SS&C’s expertise in administering income generating real asset funds lends itself well to administering those holding music royalties. Like all real asset funds, these funds have specific nuances that require specific accounting. We detail below a few specific fund operation highlights.
Music royalty fund operations
The funds within the private equity fund structure holding the royalties, individually or through investment fund or special purpose vehicles (SPV), provide a cash advance to the royalty holder based on a documented agreement between them. The royalty holder is generally an artist; however, it could be a third party if the asset is purchased in the secondary market. The fund records the advance as an investment purchase for which the rights of purchase were assigned, and in return the fund receives an assignment agreement.
The fund’s investment manager may appoint a manager (sometimes referred to as a publisher) or agent to oversee various music-related assets including, but not limited to, the collection of royalties. The publisher (or agent) may provide additional services to the fund and other guidance such as advising on music-related activity and assets available for acquisition, managing the assets and providing support to the artists.
For as long as the fund owns the royalties, royalty proceeds (i.e., collections) are collected and accounted for on a periodic basis. Upon receiving the collections, the publisher/agent will distribute the proceeds, net of their fee, to the fund per the established agreement. Subsequently, the fund for their accounting records will apportion some of the royalty collections to recoup the cost of the investment at the discretion of the fund’s investment manager, with specific consideration given to the remaining life of the royalty agreement, the popularity of the musician and the income generating potential. The remaining amount collected makes its way through the fund structure with eventual distribution to the fund’s investors as income.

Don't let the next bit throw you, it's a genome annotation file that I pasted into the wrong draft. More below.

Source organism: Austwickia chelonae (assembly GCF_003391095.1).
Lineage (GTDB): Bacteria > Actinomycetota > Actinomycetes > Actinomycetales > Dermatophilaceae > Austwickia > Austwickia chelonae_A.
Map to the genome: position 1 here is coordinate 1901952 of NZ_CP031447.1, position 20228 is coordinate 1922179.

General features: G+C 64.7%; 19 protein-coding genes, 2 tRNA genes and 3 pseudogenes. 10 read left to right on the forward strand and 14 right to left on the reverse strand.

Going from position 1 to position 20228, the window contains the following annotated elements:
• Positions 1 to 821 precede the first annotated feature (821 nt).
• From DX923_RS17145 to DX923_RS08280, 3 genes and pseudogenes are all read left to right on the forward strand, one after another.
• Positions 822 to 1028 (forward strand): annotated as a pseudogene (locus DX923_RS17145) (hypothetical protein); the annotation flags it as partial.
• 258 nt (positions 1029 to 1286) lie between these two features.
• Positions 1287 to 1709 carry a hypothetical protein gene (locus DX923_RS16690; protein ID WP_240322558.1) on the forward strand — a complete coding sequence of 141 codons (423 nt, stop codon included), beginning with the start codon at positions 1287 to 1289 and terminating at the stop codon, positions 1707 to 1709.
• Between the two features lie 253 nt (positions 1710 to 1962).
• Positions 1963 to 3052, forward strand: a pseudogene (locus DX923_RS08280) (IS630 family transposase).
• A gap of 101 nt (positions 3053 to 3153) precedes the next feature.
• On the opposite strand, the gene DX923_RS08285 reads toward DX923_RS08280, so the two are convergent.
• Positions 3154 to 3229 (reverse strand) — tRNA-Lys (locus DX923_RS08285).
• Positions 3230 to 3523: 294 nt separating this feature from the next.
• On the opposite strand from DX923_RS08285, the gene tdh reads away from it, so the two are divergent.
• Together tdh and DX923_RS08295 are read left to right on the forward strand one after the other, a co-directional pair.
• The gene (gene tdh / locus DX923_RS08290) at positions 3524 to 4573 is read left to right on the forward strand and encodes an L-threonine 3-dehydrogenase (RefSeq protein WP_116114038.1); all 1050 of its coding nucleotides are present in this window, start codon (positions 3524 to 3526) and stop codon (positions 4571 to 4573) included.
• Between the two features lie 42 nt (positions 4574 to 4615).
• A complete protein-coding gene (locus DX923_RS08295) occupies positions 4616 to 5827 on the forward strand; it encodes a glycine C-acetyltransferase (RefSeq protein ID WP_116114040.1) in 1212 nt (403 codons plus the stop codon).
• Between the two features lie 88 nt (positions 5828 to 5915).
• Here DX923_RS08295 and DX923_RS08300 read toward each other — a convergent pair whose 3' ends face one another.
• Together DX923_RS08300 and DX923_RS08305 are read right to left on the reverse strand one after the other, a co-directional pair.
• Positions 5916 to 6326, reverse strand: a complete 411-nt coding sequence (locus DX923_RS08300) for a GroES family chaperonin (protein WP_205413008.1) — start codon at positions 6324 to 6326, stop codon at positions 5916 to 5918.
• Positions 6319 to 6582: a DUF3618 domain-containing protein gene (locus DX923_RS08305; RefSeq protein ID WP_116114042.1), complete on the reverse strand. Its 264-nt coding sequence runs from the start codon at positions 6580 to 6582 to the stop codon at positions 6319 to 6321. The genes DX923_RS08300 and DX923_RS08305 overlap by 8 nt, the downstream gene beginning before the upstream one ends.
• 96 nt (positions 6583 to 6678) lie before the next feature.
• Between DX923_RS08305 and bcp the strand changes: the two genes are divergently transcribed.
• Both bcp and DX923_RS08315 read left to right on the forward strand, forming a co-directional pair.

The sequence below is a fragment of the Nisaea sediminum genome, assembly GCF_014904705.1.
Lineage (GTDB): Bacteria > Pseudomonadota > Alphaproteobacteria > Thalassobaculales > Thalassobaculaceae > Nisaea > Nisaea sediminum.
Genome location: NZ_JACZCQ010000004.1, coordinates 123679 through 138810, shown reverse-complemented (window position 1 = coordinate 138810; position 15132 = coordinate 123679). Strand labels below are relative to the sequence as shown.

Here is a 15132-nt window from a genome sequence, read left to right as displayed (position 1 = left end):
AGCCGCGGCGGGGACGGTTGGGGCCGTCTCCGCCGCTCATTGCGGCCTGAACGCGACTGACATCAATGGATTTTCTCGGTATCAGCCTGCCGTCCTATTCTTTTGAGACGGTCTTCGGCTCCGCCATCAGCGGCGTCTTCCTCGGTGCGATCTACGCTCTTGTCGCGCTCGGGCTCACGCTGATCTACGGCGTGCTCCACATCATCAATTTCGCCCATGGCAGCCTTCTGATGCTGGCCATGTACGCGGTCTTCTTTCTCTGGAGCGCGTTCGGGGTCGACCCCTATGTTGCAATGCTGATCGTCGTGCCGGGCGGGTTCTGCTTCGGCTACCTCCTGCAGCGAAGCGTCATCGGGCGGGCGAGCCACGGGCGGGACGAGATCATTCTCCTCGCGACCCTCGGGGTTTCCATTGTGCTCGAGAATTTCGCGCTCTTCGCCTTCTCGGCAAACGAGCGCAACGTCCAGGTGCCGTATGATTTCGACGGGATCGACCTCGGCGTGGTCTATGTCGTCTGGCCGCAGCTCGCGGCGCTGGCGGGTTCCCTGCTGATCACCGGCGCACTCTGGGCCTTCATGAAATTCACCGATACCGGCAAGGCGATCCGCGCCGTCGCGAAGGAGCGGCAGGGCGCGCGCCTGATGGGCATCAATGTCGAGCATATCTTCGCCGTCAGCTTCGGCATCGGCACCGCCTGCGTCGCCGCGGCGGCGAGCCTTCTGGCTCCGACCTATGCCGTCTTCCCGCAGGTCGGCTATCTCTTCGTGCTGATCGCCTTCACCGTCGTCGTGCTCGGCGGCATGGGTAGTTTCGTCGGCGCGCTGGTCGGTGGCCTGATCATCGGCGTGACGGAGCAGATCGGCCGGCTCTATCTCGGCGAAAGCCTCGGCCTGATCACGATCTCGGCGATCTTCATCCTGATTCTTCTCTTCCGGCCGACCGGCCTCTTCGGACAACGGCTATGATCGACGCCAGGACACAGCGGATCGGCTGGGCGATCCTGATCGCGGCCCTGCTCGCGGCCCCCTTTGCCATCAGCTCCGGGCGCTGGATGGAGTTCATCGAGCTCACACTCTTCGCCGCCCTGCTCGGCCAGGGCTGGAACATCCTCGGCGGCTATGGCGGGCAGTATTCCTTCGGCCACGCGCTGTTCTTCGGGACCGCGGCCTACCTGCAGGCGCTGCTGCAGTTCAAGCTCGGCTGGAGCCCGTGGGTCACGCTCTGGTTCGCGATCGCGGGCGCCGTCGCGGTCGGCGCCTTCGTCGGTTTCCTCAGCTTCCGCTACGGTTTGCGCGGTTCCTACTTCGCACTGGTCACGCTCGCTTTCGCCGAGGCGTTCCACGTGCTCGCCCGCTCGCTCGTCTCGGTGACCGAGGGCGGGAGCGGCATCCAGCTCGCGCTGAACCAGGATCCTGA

Choosing the right administrator
Whether a cell tower or music catalog, each real asset has its own nuances, and knowledge of the asset class and accounting expertise is a must. The fund structures holding these assets are complex, employing blocker entities and special-purpose vehicles to hold each cell tower project or music catalog. SS&C has the technology and staff to properly account and report on these structures across several assets classes. However, managers’ focus on one asset class over another is influenced by specific trends that impact the potential return. The SS&C GlobeOp Real Assets team understand the nuances that impact the proper accounting as much as the trends the influence their popularity.
To learn more about the SS&C GlobeOp solutions and services, please visit SS&C Real Asset Services.
Alternative Investments, Asset Management, Fund Administration, Real Estate & Property Management